2008-07-01

    Full Text Available Photoinduced biohydrogen production systems, coupling saccharaides biomass such as sucrose, maltose, cellobiose, cellulose, or saccharides mixture hydrolysis by enzymes and glucose dehydrogenase (GDH, and hydrogen production with platinum colloid as a catalyst using the visible light-induced photosensitization of Mg chlorophyll-a (Mg Chl-a from higher green plant or artificial chlorophyll analog, zinc porphyrin, are introduced.

  12. Agroecology of Novel Annual and Perennial Crops for Biomass Production

    DEFF Research Database (Denmark)

    Manevski, Kiril; Jørgensen, Uffe; Lærke, Poul Erik

    The agroecological potential of many crops under sustainable intensification has not been investigated. This study investigates such potential for novel annual and perennial crops grown for biomass production.......The agroecological potential of many crops under sustainable intensification has not been investigated. This study investigates such potential for novel annual and perennial crops grown for biomass production....

  13. Electricity production by advanced biomass power systems

    Energy Technology Data Exchange (ETDEWEB)

    Solantausta, Y. [VTT Energy, Espoo (Finland). Energy Production Technologies; Bridgwater, T. [Aston Univ. Birmingham (United Kingdom); Beckman, D. [Zeton Inc., Burlington, Ontario (Canada)

    1996-11-01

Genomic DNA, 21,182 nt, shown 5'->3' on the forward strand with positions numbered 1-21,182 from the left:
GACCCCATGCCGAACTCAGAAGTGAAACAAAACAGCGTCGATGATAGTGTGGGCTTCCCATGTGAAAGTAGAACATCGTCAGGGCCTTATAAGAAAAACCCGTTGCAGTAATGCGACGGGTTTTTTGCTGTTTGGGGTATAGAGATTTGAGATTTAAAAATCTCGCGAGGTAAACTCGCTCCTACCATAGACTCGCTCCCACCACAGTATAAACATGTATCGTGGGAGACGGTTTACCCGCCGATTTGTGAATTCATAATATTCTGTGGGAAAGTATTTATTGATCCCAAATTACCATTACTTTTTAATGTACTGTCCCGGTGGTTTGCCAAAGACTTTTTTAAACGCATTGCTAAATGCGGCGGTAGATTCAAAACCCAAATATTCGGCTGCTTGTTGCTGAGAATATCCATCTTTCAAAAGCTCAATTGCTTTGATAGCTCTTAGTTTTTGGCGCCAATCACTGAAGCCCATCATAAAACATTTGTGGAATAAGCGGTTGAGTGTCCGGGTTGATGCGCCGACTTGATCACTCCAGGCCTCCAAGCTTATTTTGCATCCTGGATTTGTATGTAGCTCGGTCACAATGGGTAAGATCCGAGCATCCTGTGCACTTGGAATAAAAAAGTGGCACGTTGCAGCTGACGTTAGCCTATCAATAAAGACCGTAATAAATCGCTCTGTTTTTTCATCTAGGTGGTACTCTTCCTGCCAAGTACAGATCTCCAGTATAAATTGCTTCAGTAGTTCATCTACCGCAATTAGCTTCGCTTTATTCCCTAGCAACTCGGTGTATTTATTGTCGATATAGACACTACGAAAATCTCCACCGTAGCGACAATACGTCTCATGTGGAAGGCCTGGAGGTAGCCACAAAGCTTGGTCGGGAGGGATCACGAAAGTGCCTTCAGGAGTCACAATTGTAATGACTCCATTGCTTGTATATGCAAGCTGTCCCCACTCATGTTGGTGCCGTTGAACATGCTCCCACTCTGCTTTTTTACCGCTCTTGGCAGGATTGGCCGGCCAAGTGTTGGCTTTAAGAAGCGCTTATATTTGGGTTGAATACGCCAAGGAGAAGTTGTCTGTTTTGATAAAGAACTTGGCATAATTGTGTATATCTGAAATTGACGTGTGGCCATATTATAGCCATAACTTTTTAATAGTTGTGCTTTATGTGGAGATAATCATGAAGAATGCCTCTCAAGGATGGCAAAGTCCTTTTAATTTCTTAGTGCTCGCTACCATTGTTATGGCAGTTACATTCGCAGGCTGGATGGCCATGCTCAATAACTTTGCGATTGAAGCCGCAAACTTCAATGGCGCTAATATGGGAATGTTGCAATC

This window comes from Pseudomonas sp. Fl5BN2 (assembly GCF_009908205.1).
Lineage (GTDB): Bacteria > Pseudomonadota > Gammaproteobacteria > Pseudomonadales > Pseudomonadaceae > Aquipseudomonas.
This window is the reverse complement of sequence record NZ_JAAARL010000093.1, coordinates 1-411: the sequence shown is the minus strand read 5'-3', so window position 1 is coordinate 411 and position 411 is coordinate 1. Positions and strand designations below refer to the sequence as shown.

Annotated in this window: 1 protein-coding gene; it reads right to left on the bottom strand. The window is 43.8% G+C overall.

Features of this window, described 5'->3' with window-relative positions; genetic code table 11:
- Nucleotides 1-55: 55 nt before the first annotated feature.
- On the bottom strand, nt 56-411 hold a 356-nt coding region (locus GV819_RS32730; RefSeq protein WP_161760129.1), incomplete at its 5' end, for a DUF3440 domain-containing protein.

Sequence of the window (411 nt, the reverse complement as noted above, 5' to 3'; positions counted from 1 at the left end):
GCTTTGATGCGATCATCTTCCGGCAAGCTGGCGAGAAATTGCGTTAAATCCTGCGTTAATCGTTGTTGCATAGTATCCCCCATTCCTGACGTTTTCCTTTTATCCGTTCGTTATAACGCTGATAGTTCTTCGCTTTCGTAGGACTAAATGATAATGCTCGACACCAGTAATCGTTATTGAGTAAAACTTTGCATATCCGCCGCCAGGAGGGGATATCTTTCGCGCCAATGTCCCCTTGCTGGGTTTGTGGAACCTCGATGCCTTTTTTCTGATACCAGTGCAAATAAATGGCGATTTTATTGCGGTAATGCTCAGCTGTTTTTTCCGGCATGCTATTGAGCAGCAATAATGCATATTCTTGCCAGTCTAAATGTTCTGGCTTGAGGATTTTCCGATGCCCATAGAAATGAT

This report gives the results of the Pyrolysis Collaborative Project organized by the International Energy Agency (IEA) under Biomass Agreement. The participating countries or organizations were Canada, European Community (EC), Finland, United States of America, and the United Kingdom. The overall objective of the project was to establish baseline assessments for the performance and economics of power production from biomass. Information concerning the performance of biomass-fuelled power plants based on gasification is rather limited, and even less data is available of on pyrolysis based power applications. In order to gain further insight into the potential for these technologies, this study undertook the following tasks: (1) Prepare process models to evaluate the cost and performance of new advanced biomass power production concepts, (2) Assess the technical and economic uncertainties of different biomass power concepts, (3) Compare the concepts in small scale and in medium scale production (5 - 50 MW{sub e}) to conventional alternatives. Processes considered for this assessment were biomass power production technologies based on gasification and pyrolysis. Direct combustion technologies were employed as a reference for comparison to the processes assessed in this study. Wood was used a feedstock, since the most data was available for wood conversion